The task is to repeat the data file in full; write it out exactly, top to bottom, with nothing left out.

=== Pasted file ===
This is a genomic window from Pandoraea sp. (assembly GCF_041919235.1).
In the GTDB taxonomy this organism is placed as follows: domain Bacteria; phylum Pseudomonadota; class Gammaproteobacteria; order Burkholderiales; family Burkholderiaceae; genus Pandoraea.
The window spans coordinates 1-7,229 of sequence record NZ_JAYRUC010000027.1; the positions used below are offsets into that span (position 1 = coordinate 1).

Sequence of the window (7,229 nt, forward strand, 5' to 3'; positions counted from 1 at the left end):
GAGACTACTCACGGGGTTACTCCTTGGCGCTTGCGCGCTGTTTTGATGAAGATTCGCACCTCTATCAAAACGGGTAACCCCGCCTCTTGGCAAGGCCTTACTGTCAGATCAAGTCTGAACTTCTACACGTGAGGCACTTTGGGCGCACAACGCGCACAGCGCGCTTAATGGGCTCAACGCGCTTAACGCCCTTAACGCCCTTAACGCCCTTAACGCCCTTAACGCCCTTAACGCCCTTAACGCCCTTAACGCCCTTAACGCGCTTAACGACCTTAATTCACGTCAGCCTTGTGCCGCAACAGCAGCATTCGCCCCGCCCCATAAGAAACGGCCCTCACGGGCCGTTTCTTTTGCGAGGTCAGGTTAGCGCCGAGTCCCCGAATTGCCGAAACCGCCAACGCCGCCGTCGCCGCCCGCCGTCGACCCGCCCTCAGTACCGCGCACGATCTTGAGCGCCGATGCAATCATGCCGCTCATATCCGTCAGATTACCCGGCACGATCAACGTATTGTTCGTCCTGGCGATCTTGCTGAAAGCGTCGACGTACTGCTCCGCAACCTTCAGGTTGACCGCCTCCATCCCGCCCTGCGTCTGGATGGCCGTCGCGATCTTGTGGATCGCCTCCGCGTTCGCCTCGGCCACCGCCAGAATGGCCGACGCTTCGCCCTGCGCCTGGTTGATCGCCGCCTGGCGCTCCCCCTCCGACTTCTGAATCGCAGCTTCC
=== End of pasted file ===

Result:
This is a genomic window from Pandoraea sp. (assembly GCF_041919235.1).
In the GTDB taxonomy this organism is placed as follows: domain Bacteria; phylum Pseudomonadota; class Gammaproteobacteria; order Burkholderiales; family Burkholderiaceae; genus Pandoraea.
The window spans coordinates 1-7,229 of sequence record NZ_JAYRUC010000027.1; the positions used below are offsets into that span (position 1 = coordinate 1).

Sequence of the window (7,229 nt, forward strand, 5' to 3'; positions counted from 1 at the left end):
GAGACTACTCACGGGGTTACTCCTTGGCGCTTGCGCGCTGTTTTGATGAAGATTCGCACCTCTATCAAAACGGGTAACCCCGCCTCTTGGCAAGGCCTTACTGTCAGATCAAGTCTGAACTTCTACACGTGAGGCACTTTGGGCGCACAACGCGCACAGCGCGCTTAATGGGCTCAACGCGCTTAACGCCCTTAACGCCCTTAACGCCCTTAACGCCCTTAACGCCCTTAACGCCCTTAACGCCCTTAACGCCCTTAACGCGCTTAACGACCTTAATTCACGTCAGCCTTGTGCCGCAACAGCAGCATTCGCCCCGCCCCATAAGAAACGGCCCTCACGGGCCGTTTCTTTTGCGAGGTCAGGTTAGCGCCGAGTCCCCGAATTGCCGAAACCGCCAACGCCGCCGTCGCCGCCCGCCGTCGACCCGCCCTCAGTACCGCGCACGATCTTGAGCGCCGATGCAATCATGCCGCTCATATCCGTCAGATTACCCGGCACGATCAACGTATTGTTCGTCCTGGCGATCTTGCTGAAAGCGTCGACGTACTGCTCCGCAACCTTCAGGTTGACCGCCTCCATCCCGCCCTGCGTCTGGATGGCCGTCGCGATCTTGTGGATCGCCTCCGCGTTCGCCTCGGCCACCGCCAGAATGGCCGACGCTTCGCCCTGCGCCTGGTTGATCGCCGCCTGGCGCTCCCCCTCCGACTTCTGAATCGCAGCTTCC